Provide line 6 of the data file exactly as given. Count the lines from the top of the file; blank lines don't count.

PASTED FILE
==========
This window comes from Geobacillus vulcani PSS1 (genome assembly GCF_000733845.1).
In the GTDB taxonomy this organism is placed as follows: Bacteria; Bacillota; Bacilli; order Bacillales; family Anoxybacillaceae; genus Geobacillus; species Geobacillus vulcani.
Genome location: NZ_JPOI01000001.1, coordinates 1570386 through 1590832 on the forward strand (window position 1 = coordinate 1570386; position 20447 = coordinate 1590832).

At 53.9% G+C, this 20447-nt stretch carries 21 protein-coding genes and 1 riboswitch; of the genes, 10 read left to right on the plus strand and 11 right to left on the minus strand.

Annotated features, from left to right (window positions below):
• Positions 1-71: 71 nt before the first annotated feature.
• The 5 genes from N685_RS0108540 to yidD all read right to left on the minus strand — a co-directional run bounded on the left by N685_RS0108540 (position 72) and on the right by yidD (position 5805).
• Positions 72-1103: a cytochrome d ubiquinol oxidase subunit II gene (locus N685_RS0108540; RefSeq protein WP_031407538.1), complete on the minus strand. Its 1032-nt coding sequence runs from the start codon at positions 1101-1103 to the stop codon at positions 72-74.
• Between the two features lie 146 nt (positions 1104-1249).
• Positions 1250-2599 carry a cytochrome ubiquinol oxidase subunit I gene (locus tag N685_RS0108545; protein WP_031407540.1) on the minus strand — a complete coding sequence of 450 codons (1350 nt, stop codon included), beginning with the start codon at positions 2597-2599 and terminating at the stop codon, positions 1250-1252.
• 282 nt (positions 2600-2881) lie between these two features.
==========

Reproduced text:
• Positions 1-71: 71 nt before the first annotated feature.